Restrictions on Miniport Drivers that Manage the Boot Drive
A storage miniport driver that manages an adapter for a boot device is subject to special restrictions during a system crash. While dumping the system's memory image to disk, the miniport driver must operate within a different environment. The usual communication between the miniport driver, the port driver, and disk class driver is interrupted. The kernel does disk I/O by direct calls to the disk dump port driver, diskdump.sys (dumpata.sys for ATA controllers), bypassing file systems, and the normal I/O stack. The disk dump driver, in turn, calls the boot device's miniport driver to handle all I/O operations, and the disk dump driver intercepts all of the miniport driver's calls to the port driver.
The disk dump driver provides the same set of support routines that the port driver provides, so the miniport driver should be able to use disk dump driver routines in the same way that it uses port routines.
However, miniport drivers that manage adapters in the disk dump path are subject to the following limitations while in dump mode:
Miniport drivers must make frugal use of memory during a system crash. The amount of noncached memory that the miniport driver can allocate for its device and driver extensions is extremely limited. The miniport driver should not attempt to allocate more than 32 kilobytes of memory.
The boot device must be accessible before the miniport returns from initialization routine (HwStorInitialize for StorPort and HwScsiInitialize for SCSI Port). The operating system might send commands to the boot device at any point after the initialization routine completes.
StorPort miniport drivers must not attempt to initialize a DPC routine (HwStorDpcRoutine) with StorPortInitializeDpc. Any processing normally queued for execution to a DPC routine during an interrupt request must, in this case, occur in the context of that request.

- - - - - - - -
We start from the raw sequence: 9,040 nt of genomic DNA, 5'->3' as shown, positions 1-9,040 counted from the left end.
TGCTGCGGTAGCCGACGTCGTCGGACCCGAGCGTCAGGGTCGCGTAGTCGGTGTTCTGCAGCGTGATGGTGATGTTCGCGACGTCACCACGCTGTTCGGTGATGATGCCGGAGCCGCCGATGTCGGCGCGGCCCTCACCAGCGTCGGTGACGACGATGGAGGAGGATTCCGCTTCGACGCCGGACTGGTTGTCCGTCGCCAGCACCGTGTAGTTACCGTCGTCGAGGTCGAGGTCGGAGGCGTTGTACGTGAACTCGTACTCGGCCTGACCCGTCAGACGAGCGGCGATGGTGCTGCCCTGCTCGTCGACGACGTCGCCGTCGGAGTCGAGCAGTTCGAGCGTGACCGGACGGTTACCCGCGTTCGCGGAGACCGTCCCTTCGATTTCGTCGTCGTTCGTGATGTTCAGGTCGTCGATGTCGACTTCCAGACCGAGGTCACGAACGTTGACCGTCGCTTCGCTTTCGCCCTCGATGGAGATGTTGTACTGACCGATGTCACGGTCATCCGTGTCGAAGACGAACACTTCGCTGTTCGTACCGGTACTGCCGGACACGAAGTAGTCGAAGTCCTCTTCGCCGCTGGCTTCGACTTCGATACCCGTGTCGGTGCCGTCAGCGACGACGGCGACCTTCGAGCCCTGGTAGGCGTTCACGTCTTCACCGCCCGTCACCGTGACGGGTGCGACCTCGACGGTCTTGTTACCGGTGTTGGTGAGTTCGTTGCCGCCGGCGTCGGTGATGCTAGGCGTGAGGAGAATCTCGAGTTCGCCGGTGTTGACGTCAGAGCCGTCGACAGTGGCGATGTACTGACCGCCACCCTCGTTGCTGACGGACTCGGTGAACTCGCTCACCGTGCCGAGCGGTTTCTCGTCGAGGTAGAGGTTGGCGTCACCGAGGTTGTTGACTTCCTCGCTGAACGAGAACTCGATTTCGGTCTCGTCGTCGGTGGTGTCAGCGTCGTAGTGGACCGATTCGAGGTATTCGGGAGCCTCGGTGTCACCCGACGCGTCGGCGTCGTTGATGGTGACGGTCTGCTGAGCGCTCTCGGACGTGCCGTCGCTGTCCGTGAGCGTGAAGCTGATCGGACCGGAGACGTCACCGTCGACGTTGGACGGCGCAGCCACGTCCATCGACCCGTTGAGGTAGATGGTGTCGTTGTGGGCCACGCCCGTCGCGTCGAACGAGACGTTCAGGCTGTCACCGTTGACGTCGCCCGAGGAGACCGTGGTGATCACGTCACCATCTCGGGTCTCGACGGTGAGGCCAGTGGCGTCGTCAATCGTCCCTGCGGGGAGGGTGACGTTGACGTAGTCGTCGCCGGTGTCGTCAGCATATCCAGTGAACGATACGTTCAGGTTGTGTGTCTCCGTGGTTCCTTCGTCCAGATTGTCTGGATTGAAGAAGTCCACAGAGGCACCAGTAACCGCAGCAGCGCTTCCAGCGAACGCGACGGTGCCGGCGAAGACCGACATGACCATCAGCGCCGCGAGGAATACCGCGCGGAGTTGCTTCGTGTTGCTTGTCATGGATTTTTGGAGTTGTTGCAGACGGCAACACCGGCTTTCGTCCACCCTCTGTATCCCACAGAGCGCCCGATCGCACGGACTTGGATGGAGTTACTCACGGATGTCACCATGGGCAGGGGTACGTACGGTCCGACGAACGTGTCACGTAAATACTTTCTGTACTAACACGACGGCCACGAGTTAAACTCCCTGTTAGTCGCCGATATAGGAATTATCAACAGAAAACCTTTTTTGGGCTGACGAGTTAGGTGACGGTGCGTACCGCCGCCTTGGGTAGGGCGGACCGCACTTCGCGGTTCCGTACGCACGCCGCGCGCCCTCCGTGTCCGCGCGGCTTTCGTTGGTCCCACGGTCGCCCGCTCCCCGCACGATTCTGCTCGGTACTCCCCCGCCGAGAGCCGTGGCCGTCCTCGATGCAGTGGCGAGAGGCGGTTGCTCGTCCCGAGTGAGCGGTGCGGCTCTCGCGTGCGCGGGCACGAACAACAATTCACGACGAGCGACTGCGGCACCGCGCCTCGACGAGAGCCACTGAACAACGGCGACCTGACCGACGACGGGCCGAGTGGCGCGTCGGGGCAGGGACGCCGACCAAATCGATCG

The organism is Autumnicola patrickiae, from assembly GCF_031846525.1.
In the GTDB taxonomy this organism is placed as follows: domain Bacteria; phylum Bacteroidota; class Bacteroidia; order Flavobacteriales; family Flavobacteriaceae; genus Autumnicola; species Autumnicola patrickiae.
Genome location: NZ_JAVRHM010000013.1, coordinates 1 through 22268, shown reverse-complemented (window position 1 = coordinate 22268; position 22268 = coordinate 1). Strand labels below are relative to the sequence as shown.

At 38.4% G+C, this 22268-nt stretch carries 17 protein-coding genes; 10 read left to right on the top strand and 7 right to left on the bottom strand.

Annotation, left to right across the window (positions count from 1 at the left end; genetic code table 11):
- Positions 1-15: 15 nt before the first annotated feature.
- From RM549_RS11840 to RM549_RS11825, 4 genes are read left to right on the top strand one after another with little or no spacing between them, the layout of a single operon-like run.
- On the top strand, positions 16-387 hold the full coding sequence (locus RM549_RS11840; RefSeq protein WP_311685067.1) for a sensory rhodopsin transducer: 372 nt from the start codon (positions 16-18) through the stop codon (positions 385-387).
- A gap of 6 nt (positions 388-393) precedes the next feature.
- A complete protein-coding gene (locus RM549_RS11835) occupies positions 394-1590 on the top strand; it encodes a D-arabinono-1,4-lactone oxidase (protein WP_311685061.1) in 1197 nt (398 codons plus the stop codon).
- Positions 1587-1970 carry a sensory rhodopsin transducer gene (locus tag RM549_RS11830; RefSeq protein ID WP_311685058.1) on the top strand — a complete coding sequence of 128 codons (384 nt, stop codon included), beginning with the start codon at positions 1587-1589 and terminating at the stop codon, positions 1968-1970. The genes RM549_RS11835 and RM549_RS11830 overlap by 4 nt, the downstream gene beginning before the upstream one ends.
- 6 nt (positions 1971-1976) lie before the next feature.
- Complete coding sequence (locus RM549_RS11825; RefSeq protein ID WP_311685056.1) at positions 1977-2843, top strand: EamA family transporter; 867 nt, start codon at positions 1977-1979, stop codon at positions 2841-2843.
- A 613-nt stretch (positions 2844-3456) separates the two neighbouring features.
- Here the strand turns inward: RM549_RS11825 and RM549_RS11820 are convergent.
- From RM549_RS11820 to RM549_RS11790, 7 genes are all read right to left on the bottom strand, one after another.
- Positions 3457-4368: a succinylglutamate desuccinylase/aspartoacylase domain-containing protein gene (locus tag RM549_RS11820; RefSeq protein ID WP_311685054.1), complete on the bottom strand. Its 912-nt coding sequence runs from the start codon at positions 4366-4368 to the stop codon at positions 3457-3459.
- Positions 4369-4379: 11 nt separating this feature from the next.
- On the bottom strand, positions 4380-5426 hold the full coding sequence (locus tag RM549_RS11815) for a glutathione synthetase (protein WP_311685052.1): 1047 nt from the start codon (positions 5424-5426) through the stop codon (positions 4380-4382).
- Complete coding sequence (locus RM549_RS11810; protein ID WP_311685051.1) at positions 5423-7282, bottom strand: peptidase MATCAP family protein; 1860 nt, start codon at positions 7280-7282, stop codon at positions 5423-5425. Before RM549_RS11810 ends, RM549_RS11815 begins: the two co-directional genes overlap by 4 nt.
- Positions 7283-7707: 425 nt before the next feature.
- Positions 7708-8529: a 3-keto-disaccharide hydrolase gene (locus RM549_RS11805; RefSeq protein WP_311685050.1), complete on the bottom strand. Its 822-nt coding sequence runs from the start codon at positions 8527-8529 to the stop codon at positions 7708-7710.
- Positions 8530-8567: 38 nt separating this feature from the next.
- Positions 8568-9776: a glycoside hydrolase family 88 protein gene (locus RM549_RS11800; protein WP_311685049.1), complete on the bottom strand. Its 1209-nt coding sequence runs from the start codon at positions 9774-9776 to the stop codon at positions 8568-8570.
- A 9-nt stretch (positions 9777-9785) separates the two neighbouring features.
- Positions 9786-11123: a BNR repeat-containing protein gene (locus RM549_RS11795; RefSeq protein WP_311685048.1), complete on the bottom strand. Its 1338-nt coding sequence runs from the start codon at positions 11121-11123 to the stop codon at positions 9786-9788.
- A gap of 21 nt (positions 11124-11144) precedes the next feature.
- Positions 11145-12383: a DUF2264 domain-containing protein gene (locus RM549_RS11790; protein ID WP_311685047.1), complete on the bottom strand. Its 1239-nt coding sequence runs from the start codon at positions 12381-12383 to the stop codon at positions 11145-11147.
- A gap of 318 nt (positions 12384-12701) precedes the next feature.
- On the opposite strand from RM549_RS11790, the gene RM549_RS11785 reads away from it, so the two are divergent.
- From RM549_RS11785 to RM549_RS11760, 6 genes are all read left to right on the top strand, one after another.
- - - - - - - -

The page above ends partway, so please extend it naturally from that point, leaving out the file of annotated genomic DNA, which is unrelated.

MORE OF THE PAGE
The disk dump port driver does not send multiple requests per logical unit. Therefore, it does not matter what value a miniport driver assigns to the MultipleRequestPerLu member of PORT_CONFIGURATION_INFORMATION.
Miniport drivers must not rely on time checking routines, such as ScsiPortQuerySystemTime or StorPortQuerySystemTime while running in dump mode. Best practices for miniport drivers exclude using the KeQuerySystemTime routine, at any time, because miniport drivers should always use port driver library routines to check the time.
The runtime port driver calls HwStorFindAdapter and HwScsiFindAdapter at PASSIVE IRQL. However, the dump driver calls all miniport routines at IRQL higher than PASSIVE. Therefore, miniport drivers in the dump path must avoid operations, such as registry accesses, that must be performed at PASSIVE IRQL.
Miniport drivers must not use a different target ID and LUN for the boot device during the dump process.
Storage miniport drivers in the boot or dump path must detect whether they are running in dump mode. There are two ways that the operating system signals a storage miniport driver that the miniport driver is running in dump mode or the operating system is changing to a hibernation state:
The operating system passes NULL arguments to the miniport driver's DriverEntry routine.
When you look in the debugger for an image of a storage miniport driver in dump mode, the driver name will have a prefix of "dump_". If the miniport driver is in hibernation mode, the driver name will have a prefix of "hiber_".